“The E-Book Experiment” chronicles the business and creative side of an experiment with the business opportunities new technology and creative outlets now afford content producers. Will it fail? Will it succeed? The only way to know is to approach it with a solid plan and try. No regrets!

I hope the details of this journey will be a help to other authors. As the process proceeds to selling the final products I will also share hard data that might be useful in the decision making process of other authors who recognize that only they can take charge of their careers. For a listing of all the posts in this series, please click here.

If you find this information useful or interesting, please encourage others to come on by and visit.

Types of Series: Disjointed Series

Continuing the study of the different types of series so I can decide which one my new series falls into…

This post is about Disjointed Series.

Disjointed? Yep, but that doesn’t mean the book don’t make any sense. Instead, it refers to the lack of cohesion between each of the books of the series.

For instance, one book might take place on one side of the galaxy. The type of galaxy government might be the same, but the adventure, characters, and story taking place will be completely different from another adventure, characters, and story taking place on the other side of the galaxy.

In this type of series, there will usually be a few small things that tie the series together, that MAKE it a series. There will be some common ground, no matter how tenuous. This can be a specific world, continent, city, solar system, galaxy, universe, government, society, or whatever. But, after that, the stories usually don’t have a great deal to do with each other.

Each book stands by itself, telling a whole story. This is not a type of series that works well with cliff-hangers or multiple book storylines, unless combined with another series/book type.

Pros:

The beginning planning for the series is usually limited to worldbuilding the environment, but not including any big plot points. As each book is a stand-alone, the big plot points are saved for the specific book planning. This can save time in the pre-planning.

Spontaneous ideas work well in this type of series.

The author has a lot of flexibility in the type of books they write, including style, characters, theme and general plots.

Stories are not tied down to strict ‘world rules’.

It would be easier for other authors to play in your ‘playground’, if the time comes. They can write stories without impacting anything you have done as long as they follow a few base ground-rules from the Series Bible.

Easy for new readers to jump into the series.

Since the plots are insular to the individual books, it is easy to stop and start the series at any time.

Cons:

If the readers become attached to characters, well, that’s too bad. Typically the characters aren’t going to show up again. The next story will be completely new.

It can be harder to build an audience since the reader can’t be sure they will like the next book as it will likely be different from the one they read and liked.

The author runs the risk of not creating a strong enough tie between the stories to find, gain and maintain a constant readership. This can be mitigated by good planning.

The books run the risk of not feeling like a series to the readers, which means many of the perks of writing a series are lost.

Branding such a series can present difficulties because of the lack of cohesion in the stories told within it.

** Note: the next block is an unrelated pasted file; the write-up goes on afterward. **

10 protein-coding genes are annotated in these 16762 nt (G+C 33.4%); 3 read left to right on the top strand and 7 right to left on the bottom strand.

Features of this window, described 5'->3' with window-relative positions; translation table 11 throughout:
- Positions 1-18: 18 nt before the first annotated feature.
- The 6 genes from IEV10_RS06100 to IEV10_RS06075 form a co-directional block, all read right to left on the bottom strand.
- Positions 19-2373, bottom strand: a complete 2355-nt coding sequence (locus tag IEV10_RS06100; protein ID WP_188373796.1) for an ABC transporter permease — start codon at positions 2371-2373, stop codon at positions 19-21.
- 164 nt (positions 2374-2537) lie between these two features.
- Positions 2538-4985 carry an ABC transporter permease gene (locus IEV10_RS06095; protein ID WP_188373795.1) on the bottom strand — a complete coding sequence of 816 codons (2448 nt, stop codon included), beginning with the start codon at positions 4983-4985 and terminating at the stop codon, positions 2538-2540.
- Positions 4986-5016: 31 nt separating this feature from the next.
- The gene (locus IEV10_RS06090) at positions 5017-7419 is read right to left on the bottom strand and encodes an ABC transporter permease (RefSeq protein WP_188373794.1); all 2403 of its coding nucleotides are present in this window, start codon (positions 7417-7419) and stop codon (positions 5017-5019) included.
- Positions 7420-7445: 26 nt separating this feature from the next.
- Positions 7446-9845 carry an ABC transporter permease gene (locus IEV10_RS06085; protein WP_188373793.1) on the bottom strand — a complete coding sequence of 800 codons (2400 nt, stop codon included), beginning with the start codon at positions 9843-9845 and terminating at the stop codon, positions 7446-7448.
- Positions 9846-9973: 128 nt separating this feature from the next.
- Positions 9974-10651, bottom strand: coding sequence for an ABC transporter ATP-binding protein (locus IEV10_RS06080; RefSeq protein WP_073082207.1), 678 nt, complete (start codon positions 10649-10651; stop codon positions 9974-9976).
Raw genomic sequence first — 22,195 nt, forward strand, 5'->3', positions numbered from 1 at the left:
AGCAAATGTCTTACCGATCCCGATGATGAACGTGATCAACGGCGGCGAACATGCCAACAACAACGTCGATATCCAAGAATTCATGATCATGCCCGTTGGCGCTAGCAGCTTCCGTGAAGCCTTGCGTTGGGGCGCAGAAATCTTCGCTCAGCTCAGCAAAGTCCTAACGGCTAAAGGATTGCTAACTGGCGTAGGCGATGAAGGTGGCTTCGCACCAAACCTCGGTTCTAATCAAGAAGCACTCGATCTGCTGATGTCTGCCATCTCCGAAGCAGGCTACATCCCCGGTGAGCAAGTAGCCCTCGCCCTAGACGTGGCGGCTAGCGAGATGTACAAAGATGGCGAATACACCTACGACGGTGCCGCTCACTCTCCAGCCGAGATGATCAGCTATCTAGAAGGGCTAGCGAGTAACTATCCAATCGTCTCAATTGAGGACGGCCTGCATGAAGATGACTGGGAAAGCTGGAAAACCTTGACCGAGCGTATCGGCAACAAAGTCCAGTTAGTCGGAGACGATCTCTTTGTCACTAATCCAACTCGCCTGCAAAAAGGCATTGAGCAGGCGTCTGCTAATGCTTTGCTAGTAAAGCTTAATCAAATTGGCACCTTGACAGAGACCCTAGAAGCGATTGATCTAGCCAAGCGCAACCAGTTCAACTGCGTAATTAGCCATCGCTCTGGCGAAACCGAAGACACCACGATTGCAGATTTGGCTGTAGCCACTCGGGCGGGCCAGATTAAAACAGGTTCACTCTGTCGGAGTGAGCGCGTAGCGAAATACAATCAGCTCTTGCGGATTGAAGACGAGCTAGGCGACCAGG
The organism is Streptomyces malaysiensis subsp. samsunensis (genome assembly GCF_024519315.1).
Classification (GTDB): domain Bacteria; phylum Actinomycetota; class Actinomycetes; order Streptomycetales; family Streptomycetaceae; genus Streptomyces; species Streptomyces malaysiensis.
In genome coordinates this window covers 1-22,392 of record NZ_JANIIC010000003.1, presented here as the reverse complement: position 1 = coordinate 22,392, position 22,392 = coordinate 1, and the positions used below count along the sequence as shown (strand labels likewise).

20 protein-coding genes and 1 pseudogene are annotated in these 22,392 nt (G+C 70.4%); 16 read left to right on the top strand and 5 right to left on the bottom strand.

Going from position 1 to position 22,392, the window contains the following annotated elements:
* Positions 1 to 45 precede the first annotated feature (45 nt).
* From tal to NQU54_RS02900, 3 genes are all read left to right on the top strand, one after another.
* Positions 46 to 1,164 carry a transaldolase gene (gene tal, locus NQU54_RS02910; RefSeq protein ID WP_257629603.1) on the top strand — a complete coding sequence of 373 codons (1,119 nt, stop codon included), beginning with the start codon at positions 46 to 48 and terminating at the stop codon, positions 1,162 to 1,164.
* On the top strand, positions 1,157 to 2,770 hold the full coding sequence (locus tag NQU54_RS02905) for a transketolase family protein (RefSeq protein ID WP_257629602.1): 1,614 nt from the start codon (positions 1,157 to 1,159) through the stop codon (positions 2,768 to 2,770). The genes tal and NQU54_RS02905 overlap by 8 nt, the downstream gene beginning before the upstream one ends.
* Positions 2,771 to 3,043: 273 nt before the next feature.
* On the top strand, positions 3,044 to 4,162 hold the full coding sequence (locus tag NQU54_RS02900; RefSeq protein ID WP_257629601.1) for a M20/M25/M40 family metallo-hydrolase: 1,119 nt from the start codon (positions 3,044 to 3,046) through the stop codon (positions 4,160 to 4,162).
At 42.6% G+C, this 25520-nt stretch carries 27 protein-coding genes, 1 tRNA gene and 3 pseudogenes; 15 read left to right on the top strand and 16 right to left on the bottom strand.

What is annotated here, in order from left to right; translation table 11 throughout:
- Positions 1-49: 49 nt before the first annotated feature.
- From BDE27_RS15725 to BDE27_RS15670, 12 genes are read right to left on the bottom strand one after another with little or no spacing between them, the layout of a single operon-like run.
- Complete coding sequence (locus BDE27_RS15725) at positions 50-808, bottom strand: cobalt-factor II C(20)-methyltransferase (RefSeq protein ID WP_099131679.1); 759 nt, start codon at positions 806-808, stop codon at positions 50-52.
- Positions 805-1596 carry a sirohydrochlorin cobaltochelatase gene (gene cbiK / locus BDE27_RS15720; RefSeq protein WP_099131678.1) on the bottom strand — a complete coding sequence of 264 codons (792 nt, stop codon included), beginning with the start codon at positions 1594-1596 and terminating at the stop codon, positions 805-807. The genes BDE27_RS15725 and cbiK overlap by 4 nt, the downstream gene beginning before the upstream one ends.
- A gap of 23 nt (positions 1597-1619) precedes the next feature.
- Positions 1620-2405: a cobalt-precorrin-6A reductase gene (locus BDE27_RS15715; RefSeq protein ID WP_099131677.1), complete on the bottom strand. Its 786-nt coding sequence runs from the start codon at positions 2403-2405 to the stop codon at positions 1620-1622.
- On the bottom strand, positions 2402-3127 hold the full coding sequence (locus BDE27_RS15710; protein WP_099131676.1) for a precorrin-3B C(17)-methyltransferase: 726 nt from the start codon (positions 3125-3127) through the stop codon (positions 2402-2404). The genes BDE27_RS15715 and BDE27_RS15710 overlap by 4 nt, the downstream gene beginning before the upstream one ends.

_______________________________
“The E-Book Experiment” chronicles the business and creative side of an experiment with the business opportunities new technology and creative outlets now afford content producers. Will it fail? Will it succeed? The only way to know is to approach it with a solid plan and try. No regrets!

I hope the details of this journey will be a help to other authors. As the process proceeds to selling the final products I will also share hard data that might be useful in the decision making process of other authors who recognize that only they can take charge of their careers. For a listing of all the posts in this series, please click here.

If you find this information useful or interesting, please encourage others to come on by and visit.

NaNoWriMo 2010 Project

I’m a little late on this, but the good news is that I’m not when it comes to the book…

Yes, it’s once again time for “National Novel Writing Month“, the madcap race to at least 50,000 words from November 1st to the 30th. That equals 1667 words per day.

Yeah, like I usually settle only for that. πŸ˜‰

This summer and fall have been crazy, but I did have time to plot out a little book for this Nano.

Genre: Science Fiction Young Adult

Title: Lost Garden of Dreams

Description: Life for a teen’s family should have calmed down after moving planets to the Grandparents Estate on New Scotland. Only Dad abandoned them to seek his fortune in the asteroid belts and the estate is going bankrupt. But life really goes crazy when she decides to fix the house-bot her father bashed senseless before he left. Now strange lights appear at night accompanied by vivid dreams of a land never seen and the house-bot insists something in the garden needs their help. All while Grandma insists on having one more estate garden show before the bank comes calling.

I’ve been writing every spare moment on the new novel and it’s progressing nicely. To everyone else participating, I hope your novel and wordcount is going well!

Blog Subscriptions Are Back!

A frequent visitor to the blog let me know something important. The subscriptions either weren’t working, or were missing.

Oops.

Well, they were ONCE there, but they sure weren’t work/existing when I tried to hunt them down myself! so, last night while I should have been writing on my NaNoWriMo book I took the time to try and figure it out.

It turned out to be a plug-in problem and a corruption of settings. Nice, two things at once.

The positive part of all this is that I did find the problems and I believe I fixed them. The new blog subscription options, including subscription by email, is now available on both the main page and on each of the blog post pages.

If anyone finds any problems, please let me know. πŸ™‚

Now, back to writing!